Abuhav Synagogue is a 16th-century synagogue named after Rabbi Yitzhak Abuhav, a Spanish Talmudic scholar and Kabbalist.
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The synagogue is located on Simtat Abuhav in the old city of Safed.
Here is a map of the area with marked points of interest.
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Interactive map of the area:
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And here is the touristic map of Safed.
- You can enlarge the map by clicking on it.
- This synagogue is located on Simtat Abuhav and is marked as #20 on the map above.
If you are interested in directions and parking, check out my guide to Safed.
Here are the approximate opening hours:
Sunday – Thursday: 09:00 – 16:00 and 18:00 – 20:00.
Friday: 09:00 – 12:00 and 18:30 – 20:30.
Saturday: 06:00 – 11:00 and 17:00 – 20:00.
Phone: 04-692-3885, 050-411-5127
About Abuhav Synagogue
A 16th-century synagogue named after Rabbi Yitzhak Abuhav, a 15th-century Spanish scholar, author of “Menorat Hama’or.”
The Holy Ark on the far right of the southern wall contains the “Abuhav Torah scroll,” which, according to tradition, was scribed by Rabbi Abuhav himself.
Because of its sanctity, the scroll is taken out only on Yom Kippur, Shavuoth, and Rosh Hasanna (forming the Hebrew acronym “Kosher”). Historical sources indicate that the original Abuhav Synagogue was located in another building, next to the Sephardic Ari Synagogue. In the 1759 earthquake, that synagogue was destroyed, and the Abuhav scroll was brought here. This building was then known as the “Great Synagogue” and was subsequently renamed Abuhav Synagogue.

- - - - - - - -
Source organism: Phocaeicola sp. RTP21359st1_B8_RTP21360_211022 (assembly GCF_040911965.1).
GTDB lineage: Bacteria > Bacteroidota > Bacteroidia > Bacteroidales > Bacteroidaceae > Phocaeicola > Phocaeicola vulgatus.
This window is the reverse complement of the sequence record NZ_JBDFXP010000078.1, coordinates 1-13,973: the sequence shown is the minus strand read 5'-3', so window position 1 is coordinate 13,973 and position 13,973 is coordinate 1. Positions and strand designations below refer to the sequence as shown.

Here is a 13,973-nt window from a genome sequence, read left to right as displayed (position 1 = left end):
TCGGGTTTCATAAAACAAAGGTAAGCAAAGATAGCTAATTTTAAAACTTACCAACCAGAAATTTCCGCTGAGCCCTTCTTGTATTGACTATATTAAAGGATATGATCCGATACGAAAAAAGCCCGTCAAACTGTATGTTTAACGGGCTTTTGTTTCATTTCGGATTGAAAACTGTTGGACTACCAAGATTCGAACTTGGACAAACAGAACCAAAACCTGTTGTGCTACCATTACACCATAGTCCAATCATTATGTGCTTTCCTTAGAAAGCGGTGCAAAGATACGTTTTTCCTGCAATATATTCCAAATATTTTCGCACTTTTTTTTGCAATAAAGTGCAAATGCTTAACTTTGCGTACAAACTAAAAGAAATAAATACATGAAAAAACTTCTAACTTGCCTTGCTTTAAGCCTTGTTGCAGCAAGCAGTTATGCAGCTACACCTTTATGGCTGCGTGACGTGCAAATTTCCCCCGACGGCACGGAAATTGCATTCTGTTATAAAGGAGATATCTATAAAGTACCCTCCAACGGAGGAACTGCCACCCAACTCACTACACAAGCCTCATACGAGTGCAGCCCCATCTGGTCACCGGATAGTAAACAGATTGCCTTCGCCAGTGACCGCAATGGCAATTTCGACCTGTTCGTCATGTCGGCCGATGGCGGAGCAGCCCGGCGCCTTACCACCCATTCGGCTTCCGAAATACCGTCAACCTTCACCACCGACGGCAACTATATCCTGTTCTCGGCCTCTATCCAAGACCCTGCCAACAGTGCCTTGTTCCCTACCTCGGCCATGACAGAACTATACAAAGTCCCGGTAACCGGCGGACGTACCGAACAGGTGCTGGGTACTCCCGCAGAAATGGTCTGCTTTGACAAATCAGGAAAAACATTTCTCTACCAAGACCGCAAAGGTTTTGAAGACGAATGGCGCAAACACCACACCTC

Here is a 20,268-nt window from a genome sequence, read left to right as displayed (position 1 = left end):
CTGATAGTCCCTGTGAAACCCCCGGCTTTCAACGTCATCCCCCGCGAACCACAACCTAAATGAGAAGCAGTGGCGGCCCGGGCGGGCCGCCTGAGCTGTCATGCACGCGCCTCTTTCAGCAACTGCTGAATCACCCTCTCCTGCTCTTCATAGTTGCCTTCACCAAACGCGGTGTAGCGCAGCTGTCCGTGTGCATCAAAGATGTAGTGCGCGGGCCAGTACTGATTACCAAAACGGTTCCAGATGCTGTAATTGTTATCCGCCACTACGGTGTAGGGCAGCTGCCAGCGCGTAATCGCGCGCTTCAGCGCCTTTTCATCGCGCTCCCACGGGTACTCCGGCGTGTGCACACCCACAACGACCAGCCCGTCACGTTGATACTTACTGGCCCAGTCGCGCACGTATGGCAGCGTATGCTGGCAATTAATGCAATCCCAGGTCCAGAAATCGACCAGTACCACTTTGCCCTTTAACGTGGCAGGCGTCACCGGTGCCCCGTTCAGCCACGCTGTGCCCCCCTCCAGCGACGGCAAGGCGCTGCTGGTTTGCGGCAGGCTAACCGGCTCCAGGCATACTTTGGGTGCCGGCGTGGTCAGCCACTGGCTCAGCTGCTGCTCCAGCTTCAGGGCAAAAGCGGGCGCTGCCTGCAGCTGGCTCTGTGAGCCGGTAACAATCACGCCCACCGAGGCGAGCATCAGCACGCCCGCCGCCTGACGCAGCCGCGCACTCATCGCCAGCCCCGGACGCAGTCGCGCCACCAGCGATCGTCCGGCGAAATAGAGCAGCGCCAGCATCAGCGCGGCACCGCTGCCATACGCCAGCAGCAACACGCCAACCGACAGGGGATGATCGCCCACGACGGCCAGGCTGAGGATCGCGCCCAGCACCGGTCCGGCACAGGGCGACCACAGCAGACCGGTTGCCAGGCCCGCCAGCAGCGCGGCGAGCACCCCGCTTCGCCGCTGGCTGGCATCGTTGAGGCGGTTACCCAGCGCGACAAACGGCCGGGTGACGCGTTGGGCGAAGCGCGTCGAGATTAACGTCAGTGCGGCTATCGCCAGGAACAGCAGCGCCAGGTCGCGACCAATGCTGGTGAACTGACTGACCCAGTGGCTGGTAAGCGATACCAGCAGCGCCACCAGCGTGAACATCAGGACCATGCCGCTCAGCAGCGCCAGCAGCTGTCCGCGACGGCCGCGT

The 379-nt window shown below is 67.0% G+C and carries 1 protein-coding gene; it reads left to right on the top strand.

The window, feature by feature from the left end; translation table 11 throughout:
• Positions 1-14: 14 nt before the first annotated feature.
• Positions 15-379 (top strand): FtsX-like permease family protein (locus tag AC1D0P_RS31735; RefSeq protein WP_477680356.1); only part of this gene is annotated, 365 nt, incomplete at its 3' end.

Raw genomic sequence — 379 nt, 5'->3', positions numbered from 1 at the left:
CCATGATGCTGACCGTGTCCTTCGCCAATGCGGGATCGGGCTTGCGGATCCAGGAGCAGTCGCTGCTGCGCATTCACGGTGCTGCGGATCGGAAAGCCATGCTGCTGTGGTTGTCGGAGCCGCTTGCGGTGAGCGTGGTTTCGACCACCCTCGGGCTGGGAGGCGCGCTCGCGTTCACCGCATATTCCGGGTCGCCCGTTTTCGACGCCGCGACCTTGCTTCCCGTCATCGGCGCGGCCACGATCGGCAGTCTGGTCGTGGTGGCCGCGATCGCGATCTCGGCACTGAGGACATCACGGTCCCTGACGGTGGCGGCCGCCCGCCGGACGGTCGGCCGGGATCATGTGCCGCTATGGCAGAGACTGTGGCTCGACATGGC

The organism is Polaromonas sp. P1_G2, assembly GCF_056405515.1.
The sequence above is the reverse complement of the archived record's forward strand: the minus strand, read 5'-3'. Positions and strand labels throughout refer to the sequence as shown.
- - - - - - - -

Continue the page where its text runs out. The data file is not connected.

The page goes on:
Tradition relates that only the sanctity of the Abuhav scroll saved it. The synagogue has since been restored. It is unique in its dimensions and opulence-at its center is an oval dome, decorated with murals, supported by four massive columns. The stone facade outside had severely deteriorated. It was replaced at the end of the 20th century with newly carved replicas of the original designs. It was customary to hold wedding ceremonies in the spacious front courtyard to ensure fertility and longevity.
The synagogue was built in the sixteenth century, and its southern wall contains three Arks. The bima is in the center, and the benches for the congregation are arranged around it, as was customary in ancient synagogues. The interior of the synagogue dome is decorated with depictions of musical instruments that were used in the Temple in Jerusalem, symbols of the tribes of Israel, and four crowns, representing the Torah crown, the priestly crown, the royal crown, and a crown unique; to Sated: “the crown of impending redemption.” in keeping with the numerological tradition of Kabbalah, the design of the synagogue has numerical significance: one bima, two steps to it, three Arks, and so forth. The works of well-known Israel artist Ziona Tagger adorn the walls.
This is one of the most popular synagogues in Safed. And if you are visiting the old city, I suggest stopping there.
Have you been to this synagogue? Tell us about your experience in the comments below.
That’s all for today, and I’ll see you in future travels!
For additional points of interest nearby, check out Safed.
Additional ResourcesHere are several resources that I created to help travelers:
- Israel Trip Planner is the page that will help you to create your perfect travel route.
- National Parks And Nature Reserves page lists and put all national parks on the map. There is also a top list, information about ticket types and campsites.
- If you are looking for things to do, here are the pages for Jerusalem, Tel Aviv, Haifa, Sea Of Galilee, and Makhtesh Ramon.
- Wondering what events are there in Israel? Here is the Events And Festivals By Season guide.